Renewing City Government to Reflect a New Economic Reality

Like families and businesses everywhere, Denver city government has struggled to make ends meet during the recession. Michael grew up without much money in some of Denver’s toughest neighborhoods, so he knows the value of a hard-earned dollar. As the CEO of a nonprofit, Michael understands how to balance a budget, manage a payroll and run an organization. And as President of the City Council, Michael worked closely with Mayor Hickenlooper the past three years to tighten the city’s belt by closing budget shortfalls of $350 million.
 

Denver’s next mayor will have to eliminate another $100 million deficit in 2012 and each year for the foreseeable future until the city corrects a 10 percent to 15 percent structural imbalance in its $900 million General Fund. Bringing spending in line with revenues will be one of Michael’s top priorities, and a comprehensive review of the city’s finances – called for by Michael for the last two years – is now getting underway.
 

Revenues simply are not keeping up with expenses. Gaping shortfalls of this magnitude are not sustainable, and they cannot be solved by tinkering around the edges. Recently announced federal and state budget cuts will impact the city’s finances as well.
 

As Mayor, Michael will ensure fiscal responsibility and strong oversight of taxpayer dollars. He will eliminate programs that no longer reflect the needs of Denver residents and businesses. He will streamline services, offices and functions that are repetitive or wasteful. And he will achieve ongoing savings by making government more efficient, effective and customer-friendly.
 

This will require tough and at times unpopular decisions, shared sacrifice and collaborative problem-solving. But by renewing and realigning government, by  providing strong leadership, Michael will make Denver a better place for all residents, businesses and neighborhoods.
 

Tough Questions, Tough Decisions
 

  • Michael will engage all of Denver in an open and transparent process of examining and prioritizing what services we value the most, how they are best delivered, how much they truly cost, and how we pay for them. He will ask the tough questions and make the tough decisions necessary to re-shape city government for today and for a sustainable future.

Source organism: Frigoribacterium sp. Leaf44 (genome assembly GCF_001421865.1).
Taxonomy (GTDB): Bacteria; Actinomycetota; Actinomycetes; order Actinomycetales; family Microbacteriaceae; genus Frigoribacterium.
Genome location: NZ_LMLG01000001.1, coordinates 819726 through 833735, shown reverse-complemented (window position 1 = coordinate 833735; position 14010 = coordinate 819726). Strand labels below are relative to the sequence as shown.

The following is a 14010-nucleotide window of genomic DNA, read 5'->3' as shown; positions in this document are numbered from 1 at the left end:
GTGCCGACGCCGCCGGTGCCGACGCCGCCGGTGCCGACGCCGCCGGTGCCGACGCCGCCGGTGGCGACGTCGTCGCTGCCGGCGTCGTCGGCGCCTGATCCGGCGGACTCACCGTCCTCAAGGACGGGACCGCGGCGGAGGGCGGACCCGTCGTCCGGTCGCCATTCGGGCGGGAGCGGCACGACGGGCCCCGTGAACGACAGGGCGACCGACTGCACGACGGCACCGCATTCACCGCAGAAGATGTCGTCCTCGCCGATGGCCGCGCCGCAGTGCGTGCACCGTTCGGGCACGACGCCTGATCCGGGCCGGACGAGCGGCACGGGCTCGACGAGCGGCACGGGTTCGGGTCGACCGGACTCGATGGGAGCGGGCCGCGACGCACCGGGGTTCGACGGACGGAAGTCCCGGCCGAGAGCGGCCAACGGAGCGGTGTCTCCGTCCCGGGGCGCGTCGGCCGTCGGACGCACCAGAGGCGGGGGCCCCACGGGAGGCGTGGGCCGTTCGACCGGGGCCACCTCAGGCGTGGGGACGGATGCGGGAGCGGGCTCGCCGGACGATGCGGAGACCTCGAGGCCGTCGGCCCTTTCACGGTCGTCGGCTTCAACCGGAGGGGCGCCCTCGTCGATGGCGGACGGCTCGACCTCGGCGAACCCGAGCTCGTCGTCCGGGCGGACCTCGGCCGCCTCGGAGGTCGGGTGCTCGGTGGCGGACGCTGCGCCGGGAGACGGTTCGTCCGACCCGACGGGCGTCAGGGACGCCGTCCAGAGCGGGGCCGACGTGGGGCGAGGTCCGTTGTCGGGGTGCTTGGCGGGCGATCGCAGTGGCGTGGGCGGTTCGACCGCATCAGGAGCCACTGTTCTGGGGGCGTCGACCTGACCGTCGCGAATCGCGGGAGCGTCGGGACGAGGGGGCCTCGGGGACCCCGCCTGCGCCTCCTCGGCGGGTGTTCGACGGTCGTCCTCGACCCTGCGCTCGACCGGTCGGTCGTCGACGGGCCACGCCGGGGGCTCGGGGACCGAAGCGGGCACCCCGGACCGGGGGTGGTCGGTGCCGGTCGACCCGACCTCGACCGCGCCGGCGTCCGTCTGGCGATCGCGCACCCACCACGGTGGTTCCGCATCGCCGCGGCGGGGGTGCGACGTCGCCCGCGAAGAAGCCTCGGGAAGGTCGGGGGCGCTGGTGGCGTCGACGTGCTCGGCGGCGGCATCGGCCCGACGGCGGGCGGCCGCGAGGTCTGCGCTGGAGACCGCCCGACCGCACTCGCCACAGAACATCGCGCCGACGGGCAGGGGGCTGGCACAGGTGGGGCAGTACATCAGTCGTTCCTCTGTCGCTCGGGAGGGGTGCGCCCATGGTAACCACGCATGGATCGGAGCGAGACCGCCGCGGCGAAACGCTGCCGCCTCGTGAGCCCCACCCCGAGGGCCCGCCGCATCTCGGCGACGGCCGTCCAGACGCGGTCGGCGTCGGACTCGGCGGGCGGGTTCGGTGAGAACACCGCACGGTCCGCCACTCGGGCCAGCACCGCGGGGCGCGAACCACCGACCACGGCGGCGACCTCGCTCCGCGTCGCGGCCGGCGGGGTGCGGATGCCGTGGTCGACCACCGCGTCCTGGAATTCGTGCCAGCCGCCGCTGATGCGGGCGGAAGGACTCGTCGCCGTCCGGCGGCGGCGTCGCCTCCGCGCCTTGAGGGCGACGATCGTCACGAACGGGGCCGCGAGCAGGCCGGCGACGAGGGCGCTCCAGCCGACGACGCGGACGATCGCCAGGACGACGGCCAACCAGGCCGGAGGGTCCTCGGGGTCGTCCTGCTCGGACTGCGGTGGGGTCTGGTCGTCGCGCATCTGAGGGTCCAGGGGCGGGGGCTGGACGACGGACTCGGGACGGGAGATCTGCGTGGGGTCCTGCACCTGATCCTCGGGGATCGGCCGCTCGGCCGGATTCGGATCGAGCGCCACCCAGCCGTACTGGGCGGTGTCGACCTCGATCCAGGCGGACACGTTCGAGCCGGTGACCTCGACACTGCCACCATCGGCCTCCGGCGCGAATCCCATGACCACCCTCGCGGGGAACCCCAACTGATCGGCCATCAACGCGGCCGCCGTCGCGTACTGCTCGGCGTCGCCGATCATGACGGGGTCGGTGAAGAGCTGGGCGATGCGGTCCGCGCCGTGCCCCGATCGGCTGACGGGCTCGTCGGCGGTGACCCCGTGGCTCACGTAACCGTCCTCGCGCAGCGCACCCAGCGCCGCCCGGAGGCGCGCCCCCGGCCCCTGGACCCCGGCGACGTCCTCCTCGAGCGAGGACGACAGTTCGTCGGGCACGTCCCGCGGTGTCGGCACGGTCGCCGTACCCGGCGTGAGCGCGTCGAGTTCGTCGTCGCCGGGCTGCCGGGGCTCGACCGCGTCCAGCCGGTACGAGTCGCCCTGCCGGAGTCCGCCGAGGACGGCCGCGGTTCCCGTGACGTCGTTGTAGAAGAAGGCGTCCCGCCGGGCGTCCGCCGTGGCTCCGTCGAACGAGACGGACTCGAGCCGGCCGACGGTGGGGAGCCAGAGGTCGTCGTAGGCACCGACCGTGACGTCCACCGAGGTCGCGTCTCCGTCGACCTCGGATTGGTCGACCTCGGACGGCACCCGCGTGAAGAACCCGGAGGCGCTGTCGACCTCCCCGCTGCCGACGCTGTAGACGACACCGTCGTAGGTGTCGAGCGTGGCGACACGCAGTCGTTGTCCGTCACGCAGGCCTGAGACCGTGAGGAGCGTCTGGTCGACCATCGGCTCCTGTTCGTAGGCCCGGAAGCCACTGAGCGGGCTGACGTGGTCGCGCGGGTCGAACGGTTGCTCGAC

• As Mayor, Michael will request a detailed fiscal analysis for all new ordinances and policies so the cost of new proposals is clear to the public and the City Council.
  • Michael will invite all members of the public to participate in resetting priorities and redefining city government through a series of open meetings, interactive online surveys and other forms of public input.
  • Michael already has begun convening roundtables of business owners and economic developers. He is gathering their input to help remove obstacles to economic recovery and to help improve the city’s fiscal sustainability.  
  • Michael also will engage members of the city’s 11,000-employee workforce to provide their front-line ideas on how to make government more efficient, cost-effective and innovative. Employees know better than anyone where systems are outdated and inefficient, and they can provide some of the most creative ideas for improvement.

 

Comprehensive Analysis of Government Structure, Finances and Operations
 

For the past two years, Michael has called for a comprehensive analysis of city government, including its structure, finances and operations. That review is now underway and is expected to produce recommendations within the new mayor’s first 180 days in office. Realigning city spending with available revenues in a post-recession environment will not be easy. It will require a complete re-thinking and re-prioritizing of core services, particularly when 70 percent of the General Fund is committed to personnel costs, and it will require all options to be on the table.